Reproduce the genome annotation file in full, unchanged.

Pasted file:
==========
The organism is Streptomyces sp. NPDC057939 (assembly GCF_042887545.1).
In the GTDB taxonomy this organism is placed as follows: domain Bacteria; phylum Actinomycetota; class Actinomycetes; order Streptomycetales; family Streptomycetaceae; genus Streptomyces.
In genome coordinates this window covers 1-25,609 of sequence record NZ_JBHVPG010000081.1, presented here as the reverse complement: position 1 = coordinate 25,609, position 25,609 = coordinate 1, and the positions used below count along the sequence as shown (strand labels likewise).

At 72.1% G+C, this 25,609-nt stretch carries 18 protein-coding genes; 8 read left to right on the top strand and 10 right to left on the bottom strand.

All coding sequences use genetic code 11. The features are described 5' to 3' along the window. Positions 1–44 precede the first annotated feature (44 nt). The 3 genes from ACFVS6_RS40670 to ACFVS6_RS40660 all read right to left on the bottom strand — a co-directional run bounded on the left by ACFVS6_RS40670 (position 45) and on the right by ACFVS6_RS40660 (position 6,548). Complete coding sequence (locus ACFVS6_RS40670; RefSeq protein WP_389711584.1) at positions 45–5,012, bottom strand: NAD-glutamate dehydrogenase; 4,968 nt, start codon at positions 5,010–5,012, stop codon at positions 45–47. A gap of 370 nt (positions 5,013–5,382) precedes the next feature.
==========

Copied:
The organism is Streptomyces sp. NPDC057939 (assembly GCF_042887545.1).
In the GTDB taxonomy this organism is placed as follows: domain Bacteria; phylum Actinomycetota; class Actinomycetes; order Streptomycetales; family Streptomycetaceae; genus Streptomyces.
In genome coordinates this window covers 1-25,609 of sequence record NZ_JBHVPG010000081.1, presented here as the reverse complement: position 1 = coordinate 25,609, position 25,609 = coordinate 1, and the positions used below count along the sequence as shown (strand labels likewise).

At 72.1% G+C, this 25,609-nt stretch carries 18 protein-coding genes; 8 read left to right on the top strand and 10 right to left on the bottom strand.

All coding sequences use genetic code 11. The features are described 5' to 3' along the window. Positions 1–44 precede the first annotated feature (44 nt). The 3 genes from ACFVS6_RS40670 to ACFVS6_RS40660 all read right to left on the bottom strand — a co-directional run bounded on the left by ACFVS6_RS40670 (position 45) and on the right by ACFVS6_RS40660 (position 6,548). Complete coding sequence (locus ACFVS6_RS40670; RefSeq protein WP_389711584.1) at positions 45–5,012, bottom strand: NAD-glutamate dehydrogenase; 4,968 nt, start codon at positions 5,010–5,012, stop codon at positions 45–47. A gap of 370 nt (positions 5,013–5,382) precedes the next feature.